Remember when you knew it all? For some it was way back in grade school. For others it was up until you went to college and realized there was a lot you had to learn....and yet some never fully understand how much they truly don't know. Being teachable is being willing to let down your guard...allowing someone else to drive even though you might know some or all of the directions. Why? Because most of us will never achieve world class mastery over our craft or marketing skills without getting help from each other.
Richard Hull, one of my illustration teachers from college, to this day will attend a lecture from a visiting illustrator and sit quietly taking notes. Even though his work is great and even though he has illustrated editorial, advertising, and children's books – AND teaches it for a living...he's there...taking notes when most of the student's are not.
Being teachable isn't natural - but it must be learned in order to progress. Sometimes I run across a student that reminds me of myself when I was in college. I had such a passion for being original that I rarely took the advice of my teachers. If they taught the class to do it this way I wanted to do it that way. I see some of my students making the same choices and while I understand it I know it leads to a dead end. There was a point where I realized that everything my teachers had been telling me was right. It was at that point that I started listening and my learning increased at a much faster pace.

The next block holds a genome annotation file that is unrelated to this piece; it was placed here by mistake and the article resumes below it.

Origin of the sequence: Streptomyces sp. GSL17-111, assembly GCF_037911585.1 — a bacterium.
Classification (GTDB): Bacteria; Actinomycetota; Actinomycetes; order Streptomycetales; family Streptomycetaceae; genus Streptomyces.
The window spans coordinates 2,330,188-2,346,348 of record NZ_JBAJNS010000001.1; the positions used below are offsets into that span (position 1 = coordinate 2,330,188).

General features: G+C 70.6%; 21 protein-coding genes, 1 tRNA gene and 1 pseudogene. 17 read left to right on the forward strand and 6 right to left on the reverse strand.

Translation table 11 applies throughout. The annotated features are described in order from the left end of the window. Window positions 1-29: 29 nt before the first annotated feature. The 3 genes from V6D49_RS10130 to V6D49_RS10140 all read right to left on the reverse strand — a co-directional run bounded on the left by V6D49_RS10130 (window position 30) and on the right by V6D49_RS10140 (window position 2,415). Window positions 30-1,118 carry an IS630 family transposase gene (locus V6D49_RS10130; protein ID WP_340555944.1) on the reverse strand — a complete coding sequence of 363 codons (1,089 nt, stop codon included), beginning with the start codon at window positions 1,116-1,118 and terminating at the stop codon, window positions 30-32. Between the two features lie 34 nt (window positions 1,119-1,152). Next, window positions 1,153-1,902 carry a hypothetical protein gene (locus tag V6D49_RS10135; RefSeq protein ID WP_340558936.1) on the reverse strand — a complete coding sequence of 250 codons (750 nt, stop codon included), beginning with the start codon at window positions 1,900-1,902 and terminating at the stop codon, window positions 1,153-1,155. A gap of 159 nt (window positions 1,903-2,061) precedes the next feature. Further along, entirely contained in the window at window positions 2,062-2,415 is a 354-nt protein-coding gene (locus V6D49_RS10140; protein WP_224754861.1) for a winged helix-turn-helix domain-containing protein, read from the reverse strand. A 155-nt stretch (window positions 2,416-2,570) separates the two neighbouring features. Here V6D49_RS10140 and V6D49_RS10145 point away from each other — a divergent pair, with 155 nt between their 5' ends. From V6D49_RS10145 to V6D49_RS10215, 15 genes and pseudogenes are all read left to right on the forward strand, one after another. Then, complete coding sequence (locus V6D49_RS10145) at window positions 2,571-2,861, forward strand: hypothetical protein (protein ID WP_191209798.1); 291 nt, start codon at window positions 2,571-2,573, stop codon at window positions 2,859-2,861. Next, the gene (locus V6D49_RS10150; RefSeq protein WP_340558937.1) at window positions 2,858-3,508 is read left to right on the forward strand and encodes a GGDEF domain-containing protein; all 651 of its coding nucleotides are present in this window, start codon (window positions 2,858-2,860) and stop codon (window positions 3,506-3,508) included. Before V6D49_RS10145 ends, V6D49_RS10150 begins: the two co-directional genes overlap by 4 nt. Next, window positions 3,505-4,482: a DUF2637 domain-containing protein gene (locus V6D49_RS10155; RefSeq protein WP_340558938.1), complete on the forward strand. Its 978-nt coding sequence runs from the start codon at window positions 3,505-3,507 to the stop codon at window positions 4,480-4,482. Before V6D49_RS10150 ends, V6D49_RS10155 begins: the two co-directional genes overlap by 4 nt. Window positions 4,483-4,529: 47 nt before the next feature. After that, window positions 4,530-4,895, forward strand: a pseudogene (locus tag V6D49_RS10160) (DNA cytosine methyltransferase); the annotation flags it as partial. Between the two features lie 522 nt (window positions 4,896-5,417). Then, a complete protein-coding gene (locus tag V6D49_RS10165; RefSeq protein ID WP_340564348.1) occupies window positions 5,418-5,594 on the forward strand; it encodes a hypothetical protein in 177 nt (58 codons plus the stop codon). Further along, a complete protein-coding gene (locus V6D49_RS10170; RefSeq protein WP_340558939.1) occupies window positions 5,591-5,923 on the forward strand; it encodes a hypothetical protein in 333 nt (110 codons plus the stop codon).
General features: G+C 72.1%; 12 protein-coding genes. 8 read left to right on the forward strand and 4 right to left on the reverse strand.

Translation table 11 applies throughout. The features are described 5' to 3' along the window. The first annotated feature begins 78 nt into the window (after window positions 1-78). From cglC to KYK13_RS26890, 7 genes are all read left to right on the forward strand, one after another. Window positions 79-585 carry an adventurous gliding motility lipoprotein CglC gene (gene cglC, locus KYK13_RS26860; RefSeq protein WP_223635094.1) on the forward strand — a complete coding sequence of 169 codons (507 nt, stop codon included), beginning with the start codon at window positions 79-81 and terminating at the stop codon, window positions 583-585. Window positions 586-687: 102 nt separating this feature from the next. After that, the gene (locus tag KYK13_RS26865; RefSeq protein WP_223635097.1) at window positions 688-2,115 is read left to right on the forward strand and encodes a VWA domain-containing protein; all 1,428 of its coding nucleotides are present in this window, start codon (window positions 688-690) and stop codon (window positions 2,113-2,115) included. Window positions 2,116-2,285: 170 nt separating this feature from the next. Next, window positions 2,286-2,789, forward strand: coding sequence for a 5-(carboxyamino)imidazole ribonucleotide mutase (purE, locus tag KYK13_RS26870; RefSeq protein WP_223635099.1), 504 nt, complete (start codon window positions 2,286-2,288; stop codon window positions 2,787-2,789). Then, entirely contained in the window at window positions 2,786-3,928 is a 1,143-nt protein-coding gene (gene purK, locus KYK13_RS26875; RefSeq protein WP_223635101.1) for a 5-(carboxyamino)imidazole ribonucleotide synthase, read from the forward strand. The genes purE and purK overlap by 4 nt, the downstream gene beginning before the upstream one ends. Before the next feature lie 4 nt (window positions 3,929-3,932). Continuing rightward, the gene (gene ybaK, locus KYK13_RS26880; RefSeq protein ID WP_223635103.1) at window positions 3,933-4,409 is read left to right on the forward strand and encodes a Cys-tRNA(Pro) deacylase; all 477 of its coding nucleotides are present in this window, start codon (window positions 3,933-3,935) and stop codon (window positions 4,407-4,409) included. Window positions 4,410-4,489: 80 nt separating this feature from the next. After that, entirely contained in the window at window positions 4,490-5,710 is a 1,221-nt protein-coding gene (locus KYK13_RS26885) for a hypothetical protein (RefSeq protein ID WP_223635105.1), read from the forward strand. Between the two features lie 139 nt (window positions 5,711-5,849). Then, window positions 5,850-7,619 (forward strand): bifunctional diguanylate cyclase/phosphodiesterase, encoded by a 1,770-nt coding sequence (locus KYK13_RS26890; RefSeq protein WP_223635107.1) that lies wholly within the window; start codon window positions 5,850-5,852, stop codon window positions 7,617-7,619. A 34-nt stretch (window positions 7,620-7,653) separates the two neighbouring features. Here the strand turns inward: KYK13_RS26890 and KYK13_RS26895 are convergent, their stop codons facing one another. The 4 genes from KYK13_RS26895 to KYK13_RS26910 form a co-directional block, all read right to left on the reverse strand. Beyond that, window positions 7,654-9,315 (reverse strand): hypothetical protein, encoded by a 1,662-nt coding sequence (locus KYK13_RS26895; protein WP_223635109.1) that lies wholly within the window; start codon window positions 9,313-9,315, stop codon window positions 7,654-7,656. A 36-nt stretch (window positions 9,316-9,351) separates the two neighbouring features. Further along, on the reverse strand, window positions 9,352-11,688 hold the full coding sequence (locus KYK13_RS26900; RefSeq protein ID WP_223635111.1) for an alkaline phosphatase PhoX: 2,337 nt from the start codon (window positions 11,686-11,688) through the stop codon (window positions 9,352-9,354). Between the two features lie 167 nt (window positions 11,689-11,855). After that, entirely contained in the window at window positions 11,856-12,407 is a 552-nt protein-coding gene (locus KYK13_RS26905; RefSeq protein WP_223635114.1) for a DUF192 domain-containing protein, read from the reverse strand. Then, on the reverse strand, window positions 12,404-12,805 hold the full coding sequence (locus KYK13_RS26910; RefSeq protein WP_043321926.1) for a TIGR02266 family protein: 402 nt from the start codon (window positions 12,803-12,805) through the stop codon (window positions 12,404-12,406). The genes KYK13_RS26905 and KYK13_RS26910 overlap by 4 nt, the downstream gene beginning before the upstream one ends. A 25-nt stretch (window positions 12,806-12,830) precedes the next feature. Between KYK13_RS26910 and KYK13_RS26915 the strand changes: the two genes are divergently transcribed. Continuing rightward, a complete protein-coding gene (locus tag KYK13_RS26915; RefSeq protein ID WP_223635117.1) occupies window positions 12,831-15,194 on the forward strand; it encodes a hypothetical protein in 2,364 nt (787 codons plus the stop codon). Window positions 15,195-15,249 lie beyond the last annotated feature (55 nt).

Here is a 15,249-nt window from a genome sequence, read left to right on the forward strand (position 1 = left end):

Sadly every now and then I run across a student who never seems to trust me enough to take my advice. But it's not just my advice – my fellow teachers confirm the same behavior. I worry about them because in most cases they seem to just pass through art classes as if it were a phase in their life...then they're on to something else and we never see them again.
Two years ago I had to humble myself and learn from a recent graduate – Jed Henry – now a children's book illustrator (and a darn good one too!). He taught me how to use photoshop and it has allowed me to put away the acrylics and produce my images in a fraction of the time. If I hadn't been teachable I can't imagine where I would be. I'll talk more on this in a later post but working on ebooks and apps is so much easier if you can work in layers digitally.
A few weeks ago I was contacted by an 80 year old artist who also was also hungry to learn how to paint digitally. We talked on the phone for about an hour and I helped her through some issues she was having with set up. She had found my digital painting videos on folioacademy and wanted to know if I thought she could handle them. I did – and she dove right in. Later she wrote: “ I have really enjoyed your course and will have many enjoyable hours learning all your techniques.” My teaching is far from perfect and learning from a video isn't the most ideal way but when you're teachable – i.e. humble – you'll absorb more information in a shorter amount of time.